When an organization’s leaders embark on the journey to systematically seek feedback from participants about their experiences of a program, they have made a decision—conscious or not—that business as usual is about to change. For the new internal program evaluation system to succeed, the group may need to acquire new resources, but for sure it’s going to need a learning mindset.
As I wrote in a previous post—“Don’t Don’t Bite Off More Than You Can Chew”–the decision to start collecting and analyzing program evaluation data carries with it implications that will ripple throughout the whole organization. Leaders need to consider the changes that ongoing internal evaluation will create, both big-picture and in-the-weeds. They must prepare the ground, involving both program and administrative staff, in advance. Wise leaders will develop an inclusive and thoughtful process before they start to put into place new systems, practices, personnel and tools. That process will foresee, allow for and accommodate the powerful human and organizational impulses to resist change.
Change management leadership is needed to steer the organization in new directions, to reallocate resources, modify existing expectations and job descriptions and gradually shift organizational culture to support the new course. This means the group’s leaders must be able to predict obstacles and plan for them and to model a willingness to fail and learn from missteps. They also need to validate for everyone that it’s probably going to be a bumpy ride for a couple of years and it’s okay to be uncomfortable and raise concerns along the way. (See Gates Foundation case study on how NOT to manage evaluation-related change.)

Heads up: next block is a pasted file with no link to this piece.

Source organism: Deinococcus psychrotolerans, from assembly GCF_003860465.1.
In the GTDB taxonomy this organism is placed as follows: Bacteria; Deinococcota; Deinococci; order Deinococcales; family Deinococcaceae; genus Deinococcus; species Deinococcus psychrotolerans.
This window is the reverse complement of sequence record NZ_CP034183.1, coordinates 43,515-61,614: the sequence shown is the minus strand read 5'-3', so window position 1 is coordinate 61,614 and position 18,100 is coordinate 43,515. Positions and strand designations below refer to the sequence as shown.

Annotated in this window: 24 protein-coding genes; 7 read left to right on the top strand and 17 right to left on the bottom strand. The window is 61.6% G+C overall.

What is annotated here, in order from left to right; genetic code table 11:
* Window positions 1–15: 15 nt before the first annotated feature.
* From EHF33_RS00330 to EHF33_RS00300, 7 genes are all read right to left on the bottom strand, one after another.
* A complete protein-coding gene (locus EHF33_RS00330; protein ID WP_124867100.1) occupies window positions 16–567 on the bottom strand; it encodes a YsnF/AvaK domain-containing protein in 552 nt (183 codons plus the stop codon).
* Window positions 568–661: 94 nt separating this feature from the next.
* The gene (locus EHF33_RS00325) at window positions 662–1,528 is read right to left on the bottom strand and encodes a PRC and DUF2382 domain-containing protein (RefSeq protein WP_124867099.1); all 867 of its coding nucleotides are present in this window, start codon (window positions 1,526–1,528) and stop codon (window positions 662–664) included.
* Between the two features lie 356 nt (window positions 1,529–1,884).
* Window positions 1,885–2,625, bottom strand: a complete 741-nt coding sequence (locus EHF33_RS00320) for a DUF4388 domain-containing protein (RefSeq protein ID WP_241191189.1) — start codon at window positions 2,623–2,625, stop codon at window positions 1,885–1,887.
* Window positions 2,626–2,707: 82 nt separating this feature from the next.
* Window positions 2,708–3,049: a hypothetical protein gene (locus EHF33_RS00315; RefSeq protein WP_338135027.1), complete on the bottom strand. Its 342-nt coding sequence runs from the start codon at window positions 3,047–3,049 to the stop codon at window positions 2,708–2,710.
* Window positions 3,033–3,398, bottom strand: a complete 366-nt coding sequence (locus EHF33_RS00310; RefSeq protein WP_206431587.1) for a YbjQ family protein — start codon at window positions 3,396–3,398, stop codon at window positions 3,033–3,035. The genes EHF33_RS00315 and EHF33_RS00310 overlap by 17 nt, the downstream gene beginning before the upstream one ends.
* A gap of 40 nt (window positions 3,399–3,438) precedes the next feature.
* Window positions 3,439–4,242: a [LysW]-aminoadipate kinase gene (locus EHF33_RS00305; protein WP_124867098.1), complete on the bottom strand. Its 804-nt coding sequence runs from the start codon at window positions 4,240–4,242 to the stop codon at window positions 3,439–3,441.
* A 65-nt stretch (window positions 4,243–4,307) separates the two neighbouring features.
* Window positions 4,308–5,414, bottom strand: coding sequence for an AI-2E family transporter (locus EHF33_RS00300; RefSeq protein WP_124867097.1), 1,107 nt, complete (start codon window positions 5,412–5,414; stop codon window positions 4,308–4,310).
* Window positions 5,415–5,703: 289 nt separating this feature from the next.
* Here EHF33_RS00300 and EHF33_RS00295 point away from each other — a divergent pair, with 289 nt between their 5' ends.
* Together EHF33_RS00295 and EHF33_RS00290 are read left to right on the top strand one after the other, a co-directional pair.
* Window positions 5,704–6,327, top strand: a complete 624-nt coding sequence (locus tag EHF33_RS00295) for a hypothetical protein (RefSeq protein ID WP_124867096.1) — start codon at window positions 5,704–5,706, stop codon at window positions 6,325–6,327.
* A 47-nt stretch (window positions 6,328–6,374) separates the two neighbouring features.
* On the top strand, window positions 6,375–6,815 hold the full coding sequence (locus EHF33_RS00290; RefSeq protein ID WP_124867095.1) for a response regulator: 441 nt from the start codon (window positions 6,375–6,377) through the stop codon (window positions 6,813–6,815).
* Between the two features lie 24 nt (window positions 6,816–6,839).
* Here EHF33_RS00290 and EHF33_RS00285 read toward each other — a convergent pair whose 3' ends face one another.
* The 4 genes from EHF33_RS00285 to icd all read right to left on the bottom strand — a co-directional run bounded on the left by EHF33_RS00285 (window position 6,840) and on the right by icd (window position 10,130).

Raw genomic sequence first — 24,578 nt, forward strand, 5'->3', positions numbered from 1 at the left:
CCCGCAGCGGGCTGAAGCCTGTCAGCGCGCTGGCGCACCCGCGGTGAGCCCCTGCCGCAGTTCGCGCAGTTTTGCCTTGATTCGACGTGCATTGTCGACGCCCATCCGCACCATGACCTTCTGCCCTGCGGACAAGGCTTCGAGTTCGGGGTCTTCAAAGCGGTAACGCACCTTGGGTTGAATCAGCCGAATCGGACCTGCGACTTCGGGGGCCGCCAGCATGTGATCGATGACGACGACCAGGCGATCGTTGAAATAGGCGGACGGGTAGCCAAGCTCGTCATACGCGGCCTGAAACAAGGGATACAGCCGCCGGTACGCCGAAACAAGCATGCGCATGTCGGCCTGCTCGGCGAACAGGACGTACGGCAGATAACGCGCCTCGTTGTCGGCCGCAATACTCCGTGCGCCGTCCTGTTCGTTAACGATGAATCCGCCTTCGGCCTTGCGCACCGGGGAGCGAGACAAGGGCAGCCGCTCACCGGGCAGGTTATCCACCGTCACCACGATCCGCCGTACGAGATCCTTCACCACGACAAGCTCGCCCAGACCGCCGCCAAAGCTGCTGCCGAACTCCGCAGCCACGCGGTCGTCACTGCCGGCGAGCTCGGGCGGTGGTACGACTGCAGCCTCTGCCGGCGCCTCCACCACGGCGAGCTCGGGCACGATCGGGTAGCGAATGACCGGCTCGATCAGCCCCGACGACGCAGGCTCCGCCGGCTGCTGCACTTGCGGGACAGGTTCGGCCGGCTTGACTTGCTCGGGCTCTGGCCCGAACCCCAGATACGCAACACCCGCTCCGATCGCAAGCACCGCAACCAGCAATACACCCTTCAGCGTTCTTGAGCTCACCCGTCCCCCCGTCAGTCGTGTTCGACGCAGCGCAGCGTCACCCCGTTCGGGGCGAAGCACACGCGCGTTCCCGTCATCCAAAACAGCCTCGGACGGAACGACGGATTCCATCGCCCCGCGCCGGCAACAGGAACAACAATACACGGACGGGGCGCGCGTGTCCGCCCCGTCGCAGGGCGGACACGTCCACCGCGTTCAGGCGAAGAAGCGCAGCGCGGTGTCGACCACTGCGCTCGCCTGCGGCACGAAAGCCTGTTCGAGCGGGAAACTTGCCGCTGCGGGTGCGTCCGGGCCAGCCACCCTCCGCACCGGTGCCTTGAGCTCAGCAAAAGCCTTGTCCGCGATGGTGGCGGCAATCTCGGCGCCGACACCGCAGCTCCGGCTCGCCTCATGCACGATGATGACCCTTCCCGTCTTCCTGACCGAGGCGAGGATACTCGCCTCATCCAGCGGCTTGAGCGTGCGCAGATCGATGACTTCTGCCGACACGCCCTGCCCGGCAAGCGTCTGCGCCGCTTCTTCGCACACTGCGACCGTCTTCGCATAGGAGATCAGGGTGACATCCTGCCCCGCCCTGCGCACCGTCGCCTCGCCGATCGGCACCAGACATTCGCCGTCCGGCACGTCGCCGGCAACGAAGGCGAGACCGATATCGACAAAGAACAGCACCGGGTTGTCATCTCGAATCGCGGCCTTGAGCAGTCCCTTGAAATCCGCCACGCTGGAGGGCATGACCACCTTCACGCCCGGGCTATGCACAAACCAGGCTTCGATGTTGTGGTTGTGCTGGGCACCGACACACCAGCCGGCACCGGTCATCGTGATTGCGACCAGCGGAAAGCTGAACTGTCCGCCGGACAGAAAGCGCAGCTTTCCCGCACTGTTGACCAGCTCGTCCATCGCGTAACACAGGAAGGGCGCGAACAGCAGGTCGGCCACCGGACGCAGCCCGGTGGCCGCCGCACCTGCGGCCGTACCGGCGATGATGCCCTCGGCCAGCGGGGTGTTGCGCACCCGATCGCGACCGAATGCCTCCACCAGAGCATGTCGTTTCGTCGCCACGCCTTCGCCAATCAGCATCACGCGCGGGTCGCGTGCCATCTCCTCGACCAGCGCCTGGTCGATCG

To get a handle on why organizations shift their way of doing business to support evaluation and learning, let’s take a brief side road to look at the context influencing this kind of change.
Motivation to Start Evaluating Programs
For the past two decades, the social sector has seen a growing emphasis on learning about and broadly disseminating “what works” to solve intransigent environmental and social challenges. This desire spurred the smart philanthropy movement and its call to collect and use evidence from rigorous evaluation research by social scientists to drive policies and investment toward interventions that demonstrably move the needle in early childhood education, criminal justice reform and climate change advocacy, to name just a few areas.